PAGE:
When I grew up in small town Canada, most of my friends were born again Christians. They were all from different denominations and each one found the other denominations to be "weird" in one way or another, and certainly they didn't practice "pure Christianity" in the way that their denomination taught it. They all spent time trying to get me to join one of their prayer groups and convert, and when I didn't I found out they were holding "secret" prayer meetings together to discuss how to get me to "find Jesus," and these just ended up making me feel alienated from my friends (if all of your friends when you were 15 were holding secret strategy meetings about how to deal with you, how would you have felt?)

I hold nothing against Christianity however I didn't feel that a lot of the teachings of modern Christian churches represented my world view well. When I was 13 my best friend came out of the closet which was fine by me but, not so with my Christian friends; my girlfriend when I was 14 was a witch; many of the Christian parents of my friends were Conservatives (the Canadian equivalent of Republicans), and I didn't believe religion and politics made good friends and Conservative beliefs towards the poor didn't seem very Christian.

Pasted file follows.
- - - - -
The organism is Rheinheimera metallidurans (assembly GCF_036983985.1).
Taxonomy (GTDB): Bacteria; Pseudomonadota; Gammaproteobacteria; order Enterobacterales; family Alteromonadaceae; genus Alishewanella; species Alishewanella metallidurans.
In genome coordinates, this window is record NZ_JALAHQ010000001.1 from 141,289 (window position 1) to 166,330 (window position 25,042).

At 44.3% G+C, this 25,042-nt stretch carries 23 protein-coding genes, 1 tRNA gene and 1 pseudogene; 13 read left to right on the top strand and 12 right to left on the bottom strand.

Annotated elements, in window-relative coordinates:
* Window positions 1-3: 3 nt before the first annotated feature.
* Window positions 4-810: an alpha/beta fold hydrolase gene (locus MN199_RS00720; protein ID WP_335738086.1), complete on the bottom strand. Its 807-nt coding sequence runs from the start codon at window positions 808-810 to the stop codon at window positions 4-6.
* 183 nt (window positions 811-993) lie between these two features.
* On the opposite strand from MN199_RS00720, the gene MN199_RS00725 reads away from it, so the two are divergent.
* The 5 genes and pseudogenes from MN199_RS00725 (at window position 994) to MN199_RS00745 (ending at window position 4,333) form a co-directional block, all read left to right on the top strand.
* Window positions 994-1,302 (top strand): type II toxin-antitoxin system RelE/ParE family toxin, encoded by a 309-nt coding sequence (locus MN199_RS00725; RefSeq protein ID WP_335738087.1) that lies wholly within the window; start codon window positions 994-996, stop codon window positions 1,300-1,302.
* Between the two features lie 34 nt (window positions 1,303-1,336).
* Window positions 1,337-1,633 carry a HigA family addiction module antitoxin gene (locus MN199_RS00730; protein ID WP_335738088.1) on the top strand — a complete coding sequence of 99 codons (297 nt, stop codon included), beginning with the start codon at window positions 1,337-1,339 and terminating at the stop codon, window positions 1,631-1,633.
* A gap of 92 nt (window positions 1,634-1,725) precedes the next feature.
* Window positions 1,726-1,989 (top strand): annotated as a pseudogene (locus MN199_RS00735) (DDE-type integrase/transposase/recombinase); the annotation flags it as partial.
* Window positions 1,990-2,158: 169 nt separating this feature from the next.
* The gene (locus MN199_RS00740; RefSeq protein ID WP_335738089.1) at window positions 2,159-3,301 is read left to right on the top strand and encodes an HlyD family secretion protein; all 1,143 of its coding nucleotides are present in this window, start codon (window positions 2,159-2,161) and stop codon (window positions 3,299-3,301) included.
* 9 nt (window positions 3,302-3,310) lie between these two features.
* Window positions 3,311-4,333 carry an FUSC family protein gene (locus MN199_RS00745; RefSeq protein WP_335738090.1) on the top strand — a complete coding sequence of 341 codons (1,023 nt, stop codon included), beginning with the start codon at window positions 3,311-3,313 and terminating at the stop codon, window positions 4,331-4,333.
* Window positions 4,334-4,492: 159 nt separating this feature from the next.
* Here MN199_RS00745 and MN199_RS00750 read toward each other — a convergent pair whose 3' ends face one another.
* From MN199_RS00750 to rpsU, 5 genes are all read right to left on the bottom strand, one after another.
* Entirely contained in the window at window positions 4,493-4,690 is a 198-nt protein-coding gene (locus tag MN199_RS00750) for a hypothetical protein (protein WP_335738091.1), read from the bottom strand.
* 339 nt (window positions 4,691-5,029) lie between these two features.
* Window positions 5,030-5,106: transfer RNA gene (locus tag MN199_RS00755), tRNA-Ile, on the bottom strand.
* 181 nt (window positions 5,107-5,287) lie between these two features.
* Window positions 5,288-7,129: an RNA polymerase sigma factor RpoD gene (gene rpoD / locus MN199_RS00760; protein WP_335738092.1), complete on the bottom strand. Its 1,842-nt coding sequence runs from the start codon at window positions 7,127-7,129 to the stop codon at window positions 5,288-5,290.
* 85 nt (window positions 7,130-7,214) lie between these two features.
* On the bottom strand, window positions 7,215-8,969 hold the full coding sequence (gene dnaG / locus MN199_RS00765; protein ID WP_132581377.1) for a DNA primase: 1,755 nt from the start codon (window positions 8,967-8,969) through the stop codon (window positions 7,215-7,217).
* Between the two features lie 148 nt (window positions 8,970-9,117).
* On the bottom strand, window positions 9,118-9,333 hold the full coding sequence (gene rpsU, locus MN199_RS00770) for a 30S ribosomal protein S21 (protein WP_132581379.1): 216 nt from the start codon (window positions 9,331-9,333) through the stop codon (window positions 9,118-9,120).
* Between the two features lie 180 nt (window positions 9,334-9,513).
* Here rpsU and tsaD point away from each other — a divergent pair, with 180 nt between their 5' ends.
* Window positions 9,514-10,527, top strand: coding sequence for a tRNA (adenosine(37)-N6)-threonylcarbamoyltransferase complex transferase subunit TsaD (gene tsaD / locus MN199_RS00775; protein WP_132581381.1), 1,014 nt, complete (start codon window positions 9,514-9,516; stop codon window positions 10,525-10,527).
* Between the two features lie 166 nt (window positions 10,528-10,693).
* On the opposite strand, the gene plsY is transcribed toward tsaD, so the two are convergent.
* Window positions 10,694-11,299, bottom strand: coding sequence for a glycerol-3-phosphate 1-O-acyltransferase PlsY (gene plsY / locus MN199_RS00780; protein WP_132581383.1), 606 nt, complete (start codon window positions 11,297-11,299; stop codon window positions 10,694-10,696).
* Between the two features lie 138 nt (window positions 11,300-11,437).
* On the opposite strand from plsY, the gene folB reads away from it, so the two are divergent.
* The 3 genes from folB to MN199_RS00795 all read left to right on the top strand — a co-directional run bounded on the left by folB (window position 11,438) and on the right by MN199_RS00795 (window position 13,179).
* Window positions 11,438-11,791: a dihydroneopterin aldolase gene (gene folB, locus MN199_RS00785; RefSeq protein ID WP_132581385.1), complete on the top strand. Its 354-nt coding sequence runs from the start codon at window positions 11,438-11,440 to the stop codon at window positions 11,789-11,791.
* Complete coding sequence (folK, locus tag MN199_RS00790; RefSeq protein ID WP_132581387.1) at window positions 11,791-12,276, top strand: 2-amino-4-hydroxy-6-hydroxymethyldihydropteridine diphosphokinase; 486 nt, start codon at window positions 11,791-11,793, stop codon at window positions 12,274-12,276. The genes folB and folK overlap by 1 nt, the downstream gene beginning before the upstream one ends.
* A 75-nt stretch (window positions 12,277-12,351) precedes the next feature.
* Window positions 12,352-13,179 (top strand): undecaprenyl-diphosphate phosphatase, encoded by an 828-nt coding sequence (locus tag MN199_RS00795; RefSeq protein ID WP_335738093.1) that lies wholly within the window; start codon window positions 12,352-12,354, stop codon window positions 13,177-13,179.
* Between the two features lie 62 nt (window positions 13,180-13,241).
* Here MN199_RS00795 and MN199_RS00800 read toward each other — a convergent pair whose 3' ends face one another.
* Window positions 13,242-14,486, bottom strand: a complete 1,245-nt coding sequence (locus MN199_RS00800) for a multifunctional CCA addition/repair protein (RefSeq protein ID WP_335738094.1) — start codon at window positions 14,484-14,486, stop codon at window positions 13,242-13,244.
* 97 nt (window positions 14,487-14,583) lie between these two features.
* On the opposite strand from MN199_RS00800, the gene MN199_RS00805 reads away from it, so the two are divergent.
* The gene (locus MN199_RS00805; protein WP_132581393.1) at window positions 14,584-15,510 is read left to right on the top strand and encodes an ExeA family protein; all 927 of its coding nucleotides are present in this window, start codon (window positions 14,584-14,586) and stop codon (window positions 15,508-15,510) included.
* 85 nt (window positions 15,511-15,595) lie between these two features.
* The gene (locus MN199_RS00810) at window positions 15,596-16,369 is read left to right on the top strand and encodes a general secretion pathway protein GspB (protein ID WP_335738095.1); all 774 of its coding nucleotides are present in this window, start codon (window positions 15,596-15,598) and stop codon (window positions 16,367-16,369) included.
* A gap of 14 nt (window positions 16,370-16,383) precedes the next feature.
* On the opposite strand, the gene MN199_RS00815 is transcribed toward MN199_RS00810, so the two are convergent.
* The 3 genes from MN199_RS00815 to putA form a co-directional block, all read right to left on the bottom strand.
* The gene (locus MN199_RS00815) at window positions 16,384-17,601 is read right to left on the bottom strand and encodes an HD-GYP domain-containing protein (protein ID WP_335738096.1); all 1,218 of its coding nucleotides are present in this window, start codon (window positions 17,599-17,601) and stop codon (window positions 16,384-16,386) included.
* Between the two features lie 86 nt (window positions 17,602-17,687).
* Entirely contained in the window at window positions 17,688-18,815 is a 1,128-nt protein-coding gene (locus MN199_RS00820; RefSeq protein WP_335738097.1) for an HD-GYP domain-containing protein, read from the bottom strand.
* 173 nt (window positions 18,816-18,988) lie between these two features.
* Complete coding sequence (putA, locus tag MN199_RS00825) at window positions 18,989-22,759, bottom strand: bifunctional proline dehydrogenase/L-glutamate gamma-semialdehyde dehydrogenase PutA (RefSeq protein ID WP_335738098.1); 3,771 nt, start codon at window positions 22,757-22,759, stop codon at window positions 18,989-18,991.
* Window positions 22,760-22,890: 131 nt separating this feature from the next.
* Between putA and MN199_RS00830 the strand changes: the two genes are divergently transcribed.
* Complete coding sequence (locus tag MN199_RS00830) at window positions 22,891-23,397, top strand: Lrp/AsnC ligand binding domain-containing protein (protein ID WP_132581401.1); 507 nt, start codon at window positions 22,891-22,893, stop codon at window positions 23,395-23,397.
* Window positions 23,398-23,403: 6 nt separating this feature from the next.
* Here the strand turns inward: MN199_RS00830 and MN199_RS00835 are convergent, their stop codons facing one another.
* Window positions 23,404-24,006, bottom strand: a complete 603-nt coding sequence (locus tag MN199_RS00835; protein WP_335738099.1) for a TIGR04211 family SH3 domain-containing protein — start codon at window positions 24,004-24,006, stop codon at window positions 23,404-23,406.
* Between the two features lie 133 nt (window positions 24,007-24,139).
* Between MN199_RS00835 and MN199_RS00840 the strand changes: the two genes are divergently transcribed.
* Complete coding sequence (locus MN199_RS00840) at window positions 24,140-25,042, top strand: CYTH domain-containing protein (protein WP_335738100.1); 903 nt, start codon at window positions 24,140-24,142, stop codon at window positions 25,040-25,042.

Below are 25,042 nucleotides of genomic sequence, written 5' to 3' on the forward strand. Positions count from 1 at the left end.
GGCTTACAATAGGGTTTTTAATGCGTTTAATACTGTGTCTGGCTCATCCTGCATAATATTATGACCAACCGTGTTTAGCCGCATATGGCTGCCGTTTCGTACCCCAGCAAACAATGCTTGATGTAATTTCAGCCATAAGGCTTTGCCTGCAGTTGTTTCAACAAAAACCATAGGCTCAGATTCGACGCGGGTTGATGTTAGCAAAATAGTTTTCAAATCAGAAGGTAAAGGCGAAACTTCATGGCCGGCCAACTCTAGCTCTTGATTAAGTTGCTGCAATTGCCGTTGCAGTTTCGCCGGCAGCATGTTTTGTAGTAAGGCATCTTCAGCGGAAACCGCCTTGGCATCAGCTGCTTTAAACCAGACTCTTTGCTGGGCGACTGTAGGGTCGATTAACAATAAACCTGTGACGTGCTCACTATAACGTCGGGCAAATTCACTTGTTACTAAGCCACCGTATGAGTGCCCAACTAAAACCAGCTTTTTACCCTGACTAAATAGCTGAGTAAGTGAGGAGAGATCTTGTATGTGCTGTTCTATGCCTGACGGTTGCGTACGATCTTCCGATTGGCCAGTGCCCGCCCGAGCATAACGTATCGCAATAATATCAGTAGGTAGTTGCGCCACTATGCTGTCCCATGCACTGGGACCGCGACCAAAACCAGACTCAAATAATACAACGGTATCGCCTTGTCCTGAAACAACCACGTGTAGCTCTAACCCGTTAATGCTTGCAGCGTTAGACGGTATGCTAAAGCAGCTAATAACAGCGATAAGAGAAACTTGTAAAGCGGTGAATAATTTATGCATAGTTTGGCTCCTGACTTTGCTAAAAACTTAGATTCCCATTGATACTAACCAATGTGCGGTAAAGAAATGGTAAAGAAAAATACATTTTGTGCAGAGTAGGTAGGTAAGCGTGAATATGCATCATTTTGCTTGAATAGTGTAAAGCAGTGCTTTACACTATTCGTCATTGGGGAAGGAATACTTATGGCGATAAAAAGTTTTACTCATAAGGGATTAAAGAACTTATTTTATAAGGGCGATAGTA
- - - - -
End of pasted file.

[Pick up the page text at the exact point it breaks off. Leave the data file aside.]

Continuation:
Anyway, after a long and eventful story I found myself living in the UK and studying comparative religion (whilst not a Christian, I have always had a desire to learn about the weird and mystical thing that people see as "belief"). It was here that I also developed a 6 year struggle with alcohol that nearly cost me everything that I had built up over the years: my home, job, reputation, friends, etc.

When I got sober, I found myself feeling more and more alone in the world (alcoholics have a tendency to surround themselves with other alcoholics so that no one will challenge their drinking habits and these people tend not to want to be friends with you once you sober up). So I committed myself to seeking out the things that I loved in life before I started drinking. That led me to a focus on nature and the splendor of the natural world. This focus led rather naturally (no pun intended) to Paganism when I discovered that it probably most closely represented my own views of the world.